Last month, the Linux Mint project announced that it was working on a new website to modernise the brand. In this month’s news digest, the project showed off a rough prototype of its new website, and even a new, rounder, logo which it thinks will scale down better. It also announced improvements to Cinnamon and the Mint tools.
Following questions about why the previous site looked so dated, the Mint team set to work on a new look for the website. Describing the site, the Clem Lefebvre, head of the project said that the new design has less text but more prominent elements to present the operating system to new users. The sponsors down the side of the site are also going to get an update with monochrome logos which should fit well into the new design.
As for the new, round, logo, Clem said that it will scale down better when it’s needed to act as a favicon or an item on a menu. Its circular proportions will also make it symmetrical, an improvement over the current design which “looks off-center because of its non-symmetrical border”.
As for Cinnamon, Linux Mint’s primary desktop environment, the developers have been hard at work making it more performant. For example, the window manager now has decreased input lag and the application menu applet loads twice as fast as before. These improvements were achieved my simplifying core components such as DocInfo and AppSys following a review of the code.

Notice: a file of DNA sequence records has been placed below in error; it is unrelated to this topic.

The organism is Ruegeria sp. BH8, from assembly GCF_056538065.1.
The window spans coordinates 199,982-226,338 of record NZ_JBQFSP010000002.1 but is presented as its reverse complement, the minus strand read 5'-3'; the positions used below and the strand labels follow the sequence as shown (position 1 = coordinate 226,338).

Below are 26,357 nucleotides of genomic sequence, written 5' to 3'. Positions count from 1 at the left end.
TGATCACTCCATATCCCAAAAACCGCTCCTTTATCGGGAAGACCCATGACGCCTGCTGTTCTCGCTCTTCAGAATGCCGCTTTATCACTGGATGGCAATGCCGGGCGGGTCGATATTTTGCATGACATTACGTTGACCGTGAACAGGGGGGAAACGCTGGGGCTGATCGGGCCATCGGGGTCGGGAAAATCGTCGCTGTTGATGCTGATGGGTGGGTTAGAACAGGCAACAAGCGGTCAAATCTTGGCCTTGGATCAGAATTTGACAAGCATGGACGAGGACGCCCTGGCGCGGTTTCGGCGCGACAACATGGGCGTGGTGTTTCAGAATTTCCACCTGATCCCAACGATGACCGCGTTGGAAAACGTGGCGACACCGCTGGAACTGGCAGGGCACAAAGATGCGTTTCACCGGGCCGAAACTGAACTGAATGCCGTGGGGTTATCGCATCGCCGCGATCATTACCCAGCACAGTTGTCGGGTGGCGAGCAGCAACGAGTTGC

As for the Mint tools, the following features have landed in the Update Manager already:
- Automated removal of old kernels and no longer needed packages
- Inhibition of system shutdown or reboot during automated tasks such as automated updates
- Persistent rotated logs
- Configurable auto-refresh
- Specific version update blacklisting
- Update Manager now detects APT lock so it no longer fails when APT is locked.
The Software Manager and Backup Tool also received some caching improvements, Clem wrote:
“The cache used by the Software Manager was moved to mint-common, turned into a Python module and given the ability to recognize manually installed software. This is achieved by analyzing the installer logs coming from Ubiquity. As a consequence, in Linux Mint, the Backup Tool and the Software Manager will be able to share the same cache and to list not only the applications which were installed via the Software Manager, but also the applications which were installed via other means.”
Linux Mint 19.2 should be made available in the summer when the developers deem the release to be ready for public consumption.